For many the festive period is a time that is filled with drunken nights out that often result in anxiety the next morning.
That feeling of anxiety, not remembering what happened, and of regret after drinking alcohol is a real phenomenon, and can be described as 'beer fear', or 'hangxiety'.
Now, Liz Burns is a lecturer of mental health nursing at Salford University with a specialism in alcohol services, has lifted the lid on what happens when we drink booze and have these feelings after a night out.
She told the Manchester Evening News : "Alcohol forces the brain to switch off the central nervous system because it is a depressant rather than a stimulant drug.
"Our inhibitions are turned off which is makes us feel relaxed and confident.
"Because alcohol is a depressant, our motor coordination becomes slower, which is why we may become clumsy.
"As brain processes slow down, your memory can become impaired."
Liz explained the liver is the only way alcohol can be broken down and metabolised.
She said: "It can break down one unit per hour, so if you're drinking above this, your blood alcohol level increases.
"A glass of wine for example has 3.5 units.
"When blood alcohol levels increase with the more we drink, the more 'switching off effect' we experience.
"The more we drink, the faster our liver has to work to break down the alcohol and when it exceeds this rate, that is when we become intoxicated.
"But drinking so much in a single episode can be very dangerous.
"It can result in alcohol poisoning and in some instances, the body can become unconsious."
But why does it happen? Some may call it the 'beer fear', while others describe it as 'hangxiety'.
Why might we feel anxious and have 'the fear' the next morning?
Liz, who is chairman of research project Communities in Charge of Alcohol (CICA), said: "Feeling anxious the next day is down to the interaction of chemical compound glutamate.
"We may feel fearful because we can't remember everything that happened the night before; it's not at the forefront of the mind.
"We may be able to piece together moments, and memories can sometimes come back to us when we're stimulated by something."
Drink Aware, an independent alcohol advice charity, said that after drinking large quantities of alcohol, the brain can stop recording into the 'memory store'.
An explainer on their website says: "That's why you can wake up the next day with a 'blank' about what you said or did and even where you were.
"This short-term memory failure or 'black out' doesn't mean that brain cells have been damaged, but frequent heavy sessions can damage the brain because of alcohol's effect on brain chemistry and processes."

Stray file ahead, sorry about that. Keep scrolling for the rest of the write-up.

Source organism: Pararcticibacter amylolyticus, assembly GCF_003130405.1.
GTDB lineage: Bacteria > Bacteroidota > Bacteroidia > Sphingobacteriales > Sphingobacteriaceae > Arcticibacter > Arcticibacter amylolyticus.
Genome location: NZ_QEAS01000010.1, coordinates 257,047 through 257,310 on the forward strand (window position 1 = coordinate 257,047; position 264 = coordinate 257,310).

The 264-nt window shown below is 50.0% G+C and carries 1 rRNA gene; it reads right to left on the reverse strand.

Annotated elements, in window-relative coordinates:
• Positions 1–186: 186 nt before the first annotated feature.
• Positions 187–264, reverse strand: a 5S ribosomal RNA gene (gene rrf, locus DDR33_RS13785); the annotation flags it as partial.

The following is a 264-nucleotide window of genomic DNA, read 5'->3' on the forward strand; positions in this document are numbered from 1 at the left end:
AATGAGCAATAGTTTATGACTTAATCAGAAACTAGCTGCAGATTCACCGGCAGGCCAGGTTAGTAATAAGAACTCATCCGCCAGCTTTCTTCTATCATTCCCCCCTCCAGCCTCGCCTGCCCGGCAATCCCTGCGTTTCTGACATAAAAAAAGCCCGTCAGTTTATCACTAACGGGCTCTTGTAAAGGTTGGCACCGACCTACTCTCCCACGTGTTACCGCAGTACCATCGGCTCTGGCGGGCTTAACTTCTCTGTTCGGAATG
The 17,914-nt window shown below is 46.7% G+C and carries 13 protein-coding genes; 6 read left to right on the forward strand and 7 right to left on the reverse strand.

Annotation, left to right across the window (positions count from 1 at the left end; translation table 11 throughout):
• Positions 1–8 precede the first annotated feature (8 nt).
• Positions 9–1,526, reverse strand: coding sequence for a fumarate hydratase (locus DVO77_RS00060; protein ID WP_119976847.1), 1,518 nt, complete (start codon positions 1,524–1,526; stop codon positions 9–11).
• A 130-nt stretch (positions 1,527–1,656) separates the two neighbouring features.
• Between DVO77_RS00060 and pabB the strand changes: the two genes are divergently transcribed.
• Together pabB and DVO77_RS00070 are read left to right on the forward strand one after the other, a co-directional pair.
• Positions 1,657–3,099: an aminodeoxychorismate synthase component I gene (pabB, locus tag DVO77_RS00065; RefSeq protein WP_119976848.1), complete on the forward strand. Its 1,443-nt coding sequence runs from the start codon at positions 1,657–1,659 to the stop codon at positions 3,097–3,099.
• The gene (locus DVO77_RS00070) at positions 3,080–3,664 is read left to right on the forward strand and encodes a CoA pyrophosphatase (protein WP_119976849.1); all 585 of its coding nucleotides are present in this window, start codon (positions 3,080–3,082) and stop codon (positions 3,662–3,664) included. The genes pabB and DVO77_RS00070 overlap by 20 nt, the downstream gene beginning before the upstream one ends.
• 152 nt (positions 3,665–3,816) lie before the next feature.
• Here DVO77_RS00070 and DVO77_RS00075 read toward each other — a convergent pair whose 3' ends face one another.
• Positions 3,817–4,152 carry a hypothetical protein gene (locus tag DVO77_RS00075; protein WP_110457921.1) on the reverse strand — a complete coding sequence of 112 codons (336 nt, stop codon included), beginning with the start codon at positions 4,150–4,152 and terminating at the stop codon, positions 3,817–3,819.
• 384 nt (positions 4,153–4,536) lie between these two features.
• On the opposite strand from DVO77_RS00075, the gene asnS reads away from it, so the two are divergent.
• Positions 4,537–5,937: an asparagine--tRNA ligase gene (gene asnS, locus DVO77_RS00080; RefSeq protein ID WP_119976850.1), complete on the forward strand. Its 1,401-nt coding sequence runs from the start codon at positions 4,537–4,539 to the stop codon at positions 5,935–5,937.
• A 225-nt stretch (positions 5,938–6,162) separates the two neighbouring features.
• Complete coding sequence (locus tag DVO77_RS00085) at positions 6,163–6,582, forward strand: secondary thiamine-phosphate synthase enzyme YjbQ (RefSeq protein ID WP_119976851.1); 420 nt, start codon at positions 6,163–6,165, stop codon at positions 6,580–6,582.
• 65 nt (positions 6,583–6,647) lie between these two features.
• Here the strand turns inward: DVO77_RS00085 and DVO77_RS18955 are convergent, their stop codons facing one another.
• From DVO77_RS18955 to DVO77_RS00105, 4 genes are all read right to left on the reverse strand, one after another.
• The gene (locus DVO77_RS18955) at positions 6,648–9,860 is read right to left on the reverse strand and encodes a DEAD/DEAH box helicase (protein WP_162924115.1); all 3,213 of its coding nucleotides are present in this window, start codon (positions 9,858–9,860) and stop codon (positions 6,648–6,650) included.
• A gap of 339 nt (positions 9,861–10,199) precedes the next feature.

Liz added: "Alcohol makes it also impossible to have a deep sleep as it disrupts it, which isn't good for mental wellbeing.
"However someone may think they slept because they had their eyes shut, but the liver is working overnight to break down the alcohol so it's not a restful sleep and affects the quality.
"It's neither deep and makes you out of sorts."
She said: "In the longer term, mood problems may occur as people might drink to feel better - but it's a vicious cycle.
"Feelings of anxiety may initially feel better with drink. Others may have a 'night cap' to send them off to sleep, but it'll actually cause disruption and they'll be awake earlier."
Liz's advice is low-risk drinking over binge-drinking, which can be followed by using the limit of 14 units a week, to be spread out across the seven days.
Why do we crave junk food on a hangover?
"The day after drinking, the body will turn back on and try to re-balance after being switched off", said Liz.
She continued: "When you drink alcohol, because it is so high in sugar, when you stop, the next morning, your blood sugar levels are likely to have dropped to re-balance the body.
"Along with being dehydrated, the body craves carbohydrates, which is why some may want junk food to re-align.
"The body is trying to compensate."
"Extra caution is needed if you have developed an alcohol dependency - which includes feelings of anxiety and other symptoms as withdrawals, such as having a mild tremor or shake, or find yourself sweating", said Liz.
"Some consumers can have a psychological dependency, where they think about alcohol and feel better after a drink.
"If you're drinking every other day, with only so many hours without, withdrawal affects can create a complex rebound excitation; to the extent of seizures and fits. And if severe, these can be life threatening."
Liz added: "What's worse is the more you drink, the higher your tolerance will develop."
If you think you may have an alcohol dependency, then you can speak to a local alcohol service who can check your dependency and help you from there.
Advice and information on alcohol can be found on the NHS website .
You can also receive a personalised plan by answering five questions with the Every Mind Matters NHS campaign .